The stated “mission” of the loosely defined “skeptical movement” is to promote science and reason. At the core of this mission is the promotion of life-long quality science education. The many blogs, podcasts, magazines, lectures, and books primarily serve this purpose – to popularize science and help teach scientific philosophy, methodology, and facts to the public.

But what about formal public science education? There appears to be general agreement among skeptics that the quality of science education is generally poor, and yet is critical to our goals. But what have we done about it? Too little, I think.

READ THE REST OF THIS ENTRY AT “NEUROLOGICA”

The Importance and Limitations of Peer-Review

Posted in Science Based Medicine by Skepdude on September 3, 2008

Peer-review is a critical part of the functioning of the scientific community, of quality control, and the self corrective nature of science. But it is no panacea. It is helpful to understand what it is, and what it isn’t, its uses and abuses.

READ THE REST OF THIS ENTRY AT “SCIENCE BASED MEDICINE”

Sweden Rocks the Religious World.

Posted in Uncategorized by Skepdude on August 20, 2008

In a hugely controversial move, the Swedish government has moved to ban teaching religious doctrine in schools as if it were true.

Well butter my buns & call me a biscuit; here’s something I never did think I’d see. Sweden’s population is about 50% atheist, but this legislation is widely rumored to be aimed at religious fundamentalists, not the generally religious portion of the citizenry. According to the article:

There is little doubt that combating Islamic fundamentalism is the underlying aim, especially in conjunction with another new requirement that all independent schools declare all their funding sources. This would allow the inspectors – whose budget is being doubled – to concentrate their efforts on those schools most likely to be paid to break the rules.

In the background to these announcements comes the release of a frightening documentary film on Swedish jihadis, which follows young men over a period of two years on their slow conversion to homicidal lunacy.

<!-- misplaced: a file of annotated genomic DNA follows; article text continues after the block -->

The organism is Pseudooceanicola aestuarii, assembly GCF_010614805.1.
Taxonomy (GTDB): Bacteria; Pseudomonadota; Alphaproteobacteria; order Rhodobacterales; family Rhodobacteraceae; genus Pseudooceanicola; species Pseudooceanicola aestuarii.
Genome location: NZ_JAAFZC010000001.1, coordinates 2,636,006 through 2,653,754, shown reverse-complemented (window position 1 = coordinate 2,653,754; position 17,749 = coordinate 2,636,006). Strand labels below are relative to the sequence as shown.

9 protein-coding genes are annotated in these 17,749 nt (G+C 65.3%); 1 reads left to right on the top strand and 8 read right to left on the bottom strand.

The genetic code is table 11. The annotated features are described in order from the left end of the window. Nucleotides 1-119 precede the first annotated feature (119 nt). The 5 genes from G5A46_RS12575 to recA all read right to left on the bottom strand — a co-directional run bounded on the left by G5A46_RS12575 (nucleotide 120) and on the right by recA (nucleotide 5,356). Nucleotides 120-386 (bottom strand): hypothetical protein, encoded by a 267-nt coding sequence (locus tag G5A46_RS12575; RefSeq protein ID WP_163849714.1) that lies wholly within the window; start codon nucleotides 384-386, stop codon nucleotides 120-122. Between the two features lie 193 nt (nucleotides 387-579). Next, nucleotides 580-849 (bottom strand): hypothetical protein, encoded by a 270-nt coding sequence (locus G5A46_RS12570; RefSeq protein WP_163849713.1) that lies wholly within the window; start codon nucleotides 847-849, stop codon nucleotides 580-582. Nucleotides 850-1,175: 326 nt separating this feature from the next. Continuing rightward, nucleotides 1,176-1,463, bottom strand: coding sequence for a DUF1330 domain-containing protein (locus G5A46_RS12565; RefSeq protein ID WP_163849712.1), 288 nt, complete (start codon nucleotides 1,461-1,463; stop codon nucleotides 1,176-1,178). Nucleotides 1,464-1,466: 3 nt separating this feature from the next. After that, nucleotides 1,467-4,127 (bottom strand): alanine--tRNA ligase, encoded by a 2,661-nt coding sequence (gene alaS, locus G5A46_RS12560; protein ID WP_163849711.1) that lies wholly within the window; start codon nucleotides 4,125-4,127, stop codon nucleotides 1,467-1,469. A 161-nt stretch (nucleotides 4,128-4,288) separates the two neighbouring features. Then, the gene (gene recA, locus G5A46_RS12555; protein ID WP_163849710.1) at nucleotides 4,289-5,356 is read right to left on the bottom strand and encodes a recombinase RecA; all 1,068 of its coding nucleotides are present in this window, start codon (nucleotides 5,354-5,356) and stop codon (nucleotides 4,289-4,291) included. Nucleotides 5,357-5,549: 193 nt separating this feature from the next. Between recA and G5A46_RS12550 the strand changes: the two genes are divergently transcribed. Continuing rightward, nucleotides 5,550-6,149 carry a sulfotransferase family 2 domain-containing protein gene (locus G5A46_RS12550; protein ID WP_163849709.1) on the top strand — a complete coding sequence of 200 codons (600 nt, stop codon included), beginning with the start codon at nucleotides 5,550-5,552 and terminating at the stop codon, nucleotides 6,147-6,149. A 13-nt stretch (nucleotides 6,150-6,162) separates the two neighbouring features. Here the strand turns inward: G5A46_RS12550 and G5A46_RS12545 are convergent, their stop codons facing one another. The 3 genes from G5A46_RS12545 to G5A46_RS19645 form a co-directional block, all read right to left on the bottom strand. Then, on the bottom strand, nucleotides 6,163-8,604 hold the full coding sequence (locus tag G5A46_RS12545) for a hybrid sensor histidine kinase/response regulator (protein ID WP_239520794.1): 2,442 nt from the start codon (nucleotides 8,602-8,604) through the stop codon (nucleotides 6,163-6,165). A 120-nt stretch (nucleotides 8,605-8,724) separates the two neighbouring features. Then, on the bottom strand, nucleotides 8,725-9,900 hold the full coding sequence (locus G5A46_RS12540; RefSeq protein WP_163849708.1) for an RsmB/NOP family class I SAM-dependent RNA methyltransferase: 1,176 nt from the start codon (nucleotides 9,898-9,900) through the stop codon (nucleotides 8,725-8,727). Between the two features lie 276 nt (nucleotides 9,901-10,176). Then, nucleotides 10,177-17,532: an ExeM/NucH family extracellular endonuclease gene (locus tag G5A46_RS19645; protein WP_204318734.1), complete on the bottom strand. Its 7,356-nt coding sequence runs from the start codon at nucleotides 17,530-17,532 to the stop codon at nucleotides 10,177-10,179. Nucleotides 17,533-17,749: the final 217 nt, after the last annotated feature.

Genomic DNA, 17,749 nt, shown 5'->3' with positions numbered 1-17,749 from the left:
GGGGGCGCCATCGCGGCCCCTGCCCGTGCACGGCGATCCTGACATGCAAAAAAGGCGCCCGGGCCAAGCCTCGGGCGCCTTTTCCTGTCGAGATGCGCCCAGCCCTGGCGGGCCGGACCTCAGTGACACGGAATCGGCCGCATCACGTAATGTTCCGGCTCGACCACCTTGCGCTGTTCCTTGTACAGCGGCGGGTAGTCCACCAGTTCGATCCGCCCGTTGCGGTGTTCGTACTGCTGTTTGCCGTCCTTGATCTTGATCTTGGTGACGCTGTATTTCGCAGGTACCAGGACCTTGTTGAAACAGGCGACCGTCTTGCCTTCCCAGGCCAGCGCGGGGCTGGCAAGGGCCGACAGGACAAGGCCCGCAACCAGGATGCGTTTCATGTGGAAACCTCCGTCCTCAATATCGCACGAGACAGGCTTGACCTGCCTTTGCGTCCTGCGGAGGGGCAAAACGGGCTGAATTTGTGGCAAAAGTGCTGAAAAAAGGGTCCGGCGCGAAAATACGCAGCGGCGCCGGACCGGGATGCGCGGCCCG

READ THE REST OF THIS ENTRY AT “LEFT COAST LIBRUL’S WEBLOG”

Provenance

Posted in Skeptico by Skepdude on July 29, 2008

No, it’s not a region in France. Provenance is a thing’s origin or source, and the history of its subsequent owners. It’s important when, for example, selling works of fine art. If you find a long lost Picasso in your granny’s attic you might have trouble convincing the experts it’s real, even if it looks real. If it’s very good, you might be able to sell it for a decent amount of cash, but doubt about its origin will mean you only get a fraction of what a verified Picasso would fetch. But if your granny could prove she worked as, say, Picasso’s housekeeper during the period he produced that type of work, you might get a lot more. The quality of its provenance would make it more likely the work was genuine. Provenance is a necessary factor in the valuation of art – to determine that it is (a) genuine and (b) legally owned.

Provenance is also useful in determining the validity of scientific claims. If the claim is based on earlier sound science – backed by quality evidence – it is more likely to be true. Not certain to be true, of course. But it will at least have scientific plausibility. But if the claim is based on something that was just made up, then it seems much less likely it would be true.

An Example

READ THE REST OF THIS ENTRY AT “SKEPTICO”